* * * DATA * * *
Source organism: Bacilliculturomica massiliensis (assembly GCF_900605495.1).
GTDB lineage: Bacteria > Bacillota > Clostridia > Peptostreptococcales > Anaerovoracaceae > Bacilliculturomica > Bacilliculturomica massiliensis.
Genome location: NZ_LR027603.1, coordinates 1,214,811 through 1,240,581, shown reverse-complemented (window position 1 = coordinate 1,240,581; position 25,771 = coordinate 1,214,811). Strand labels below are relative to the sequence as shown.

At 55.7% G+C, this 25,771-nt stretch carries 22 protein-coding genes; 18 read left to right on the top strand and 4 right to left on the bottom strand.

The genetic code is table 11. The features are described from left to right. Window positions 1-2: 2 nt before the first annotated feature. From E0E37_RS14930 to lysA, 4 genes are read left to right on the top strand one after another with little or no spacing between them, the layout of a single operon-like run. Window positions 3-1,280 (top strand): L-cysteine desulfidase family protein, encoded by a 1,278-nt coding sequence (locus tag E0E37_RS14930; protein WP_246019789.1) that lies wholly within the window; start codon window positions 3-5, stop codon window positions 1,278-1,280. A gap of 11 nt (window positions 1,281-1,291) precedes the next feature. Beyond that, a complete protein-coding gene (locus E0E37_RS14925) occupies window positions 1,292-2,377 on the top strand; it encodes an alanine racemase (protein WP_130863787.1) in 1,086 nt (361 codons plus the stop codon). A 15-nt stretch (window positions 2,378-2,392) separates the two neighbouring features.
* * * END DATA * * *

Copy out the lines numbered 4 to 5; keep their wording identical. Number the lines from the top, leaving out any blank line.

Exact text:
At 55.7% G+C, this 25,771-nt stretch carries 22 protein-coding genes; 18 read left to right on the top strand and 4 right to left on the bottom strand.

The genetic code is table 11. The features are described from left to right. Window positions 1-2: 2 nt before the first annotated feature. From E0E37_RS14930 to lysA, 4 genes are read left to right on the top strand one after another with little or no spacing between them, the layout of a single operon-like run. Window positions 3-1,280 (top strand): L-cysteine desulfidase family protein, encoded by a 1,278-nt coding sequence (locus tag E0E37_RS14930; protein WP_246019789.1) that lies wholly within the window; start codon window positions 3-5, stop codon window positions 1,278-1,280. A gap of 11 nt (window positions 1,281-1,291) precedes the next feature. Beyond that, a complete protein-coding gene (locus E0E37_RS14925) occupies window positions 1,292-2,377 on the top strand; it encodes an alanine racemase (protein WP_130863787.1) in 1,086 nt (361 codons plus the stop codon). A 15-nt stretch (window positions 2,378-2,392) separates the two neighbouring features.